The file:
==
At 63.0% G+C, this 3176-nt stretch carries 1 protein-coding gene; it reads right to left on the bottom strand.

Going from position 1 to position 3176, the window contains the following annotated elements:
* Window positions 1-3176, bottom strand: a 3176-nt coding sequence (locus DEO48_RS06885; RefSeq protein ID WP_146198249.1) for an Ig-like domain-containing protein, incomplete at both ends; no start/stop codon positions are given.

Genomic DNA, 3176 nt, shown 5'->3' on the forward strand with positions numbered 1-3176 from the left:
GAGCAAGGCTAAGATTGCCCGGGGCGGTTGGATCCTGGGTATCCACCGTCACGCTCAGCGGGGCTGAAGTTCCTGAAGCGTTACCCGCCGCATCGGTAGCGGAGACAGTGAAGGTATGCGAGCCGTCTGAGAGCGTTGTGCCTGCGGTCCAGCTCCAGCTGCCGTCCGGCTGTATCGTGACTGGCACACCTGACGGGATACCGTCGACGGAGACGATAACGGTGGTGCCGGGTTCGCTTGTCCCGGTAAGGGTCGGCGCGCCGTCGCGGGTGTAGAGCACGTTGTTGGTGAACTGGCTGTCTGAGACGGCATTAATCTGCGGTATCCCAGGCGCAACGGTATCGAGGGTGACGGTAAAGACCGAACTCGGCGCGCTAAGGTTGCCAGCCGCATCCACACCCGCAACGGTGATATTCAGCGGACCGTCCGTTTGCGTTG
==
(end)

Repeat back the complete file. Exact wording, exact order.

At 63.0% G+C, this 3176-nt stretch carries 1 protein-coding gene; it reads right to left on the bottom strand.

Going from position 1 to position 3176, the window contains the following annotated elements:
* Window positions 1-3176, bottom strand: a 3176-nt coding sequence (locus DEO48_RS06885; RefSeq protein ID WP_146198249.1) for an Ig-like domain-containing protein, incomplete at both ends; no start/stop codon positions are given.

Genomic DNA, 3176 nt, shown 5'->3' on the forward strand with positions numbered 1-3176 from the left:
GAGCAAGGCTAAGATTGCCCGGGGCGGTTGGATCCTGGGTATCCACCGTCACGCTCAGCGGGGCTGAAGTTCCTGAAGCGTTACCCGCCGCATCGGTAGCGGAGACAGTGAAGGTATGCGAGCCGTCTGAGAGCGTTGTGCCTGCGGTCCAGCTCCAGCTGCCGTCCGGCTGTATCGTGACTGGCACACCTGACGGGATACCGTCGACGGAGACGATAACGGTGGTGCCGGGTTCGCTTGTCCCGGTAAGGGTCGGCGCGCCGTCGCGGGTGTAGAGCACGTTGTTGGTGAACTGGCTGTCTGAGACGGCATTAATCTGCGGTATCCCAGGCGCAACGGTATCGAGGGTGACGGTAAAGACCGAACTCGGCGCGCTAAGGTTGCCAGCCGCATCCACACCCGCAACGGTGATATTCAGCGGACCGTCCGTTTGCGTTG